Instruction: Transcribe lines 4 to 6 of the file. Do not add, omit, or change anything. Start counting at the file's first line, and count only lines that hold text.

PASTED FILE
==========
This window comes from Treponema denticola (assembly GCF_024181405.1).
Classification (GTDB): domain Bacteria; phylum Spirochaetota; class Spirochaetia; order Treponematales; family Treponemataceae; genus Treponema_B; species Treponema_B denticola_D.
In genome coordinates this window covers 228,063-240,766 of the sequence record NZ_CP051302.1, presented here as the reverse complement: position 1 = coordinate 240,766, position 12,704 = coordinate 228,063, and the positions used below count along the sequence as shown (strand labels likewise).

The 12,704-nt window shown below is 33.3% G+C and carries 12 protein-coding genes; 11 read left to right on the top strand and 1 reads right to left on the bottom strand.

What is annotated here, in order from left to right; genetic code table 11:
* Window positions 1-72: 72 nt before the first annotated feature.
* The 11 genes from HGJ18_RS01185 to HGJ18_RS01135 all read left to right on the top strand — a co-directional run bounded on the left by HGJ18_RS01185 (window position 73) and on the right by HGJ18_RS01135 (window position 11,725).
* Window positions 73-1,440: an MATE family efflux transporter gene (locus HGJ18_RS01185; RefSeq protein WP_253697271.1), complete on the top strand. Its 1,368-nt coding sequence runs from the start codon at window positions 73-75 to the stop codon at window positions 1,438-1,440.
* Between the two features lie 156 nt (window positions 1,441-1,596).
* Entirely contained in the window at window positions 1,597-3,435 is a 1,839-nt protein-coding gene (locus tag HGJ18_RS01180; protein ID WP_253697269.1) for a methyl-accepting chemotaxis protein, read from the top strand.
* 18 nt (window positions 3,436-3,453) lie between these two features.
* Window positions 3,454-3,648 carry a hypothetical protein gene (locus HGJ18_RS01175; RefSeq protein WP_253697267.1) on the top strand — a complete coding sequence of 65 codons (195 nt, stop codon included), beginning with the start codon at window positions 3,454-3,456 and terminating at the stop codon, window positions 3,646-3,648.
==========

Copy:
The 12,704-nt window shown below is 33.3% G+C and carries 12 protein-coding genes; 11 read left to right on the top strand and 1 reads right to left on the bottom strand.

What is annotated here, in order from left to right; genetic code table 11:
* Window positions 1-72: 72 nt before the first annotated feature.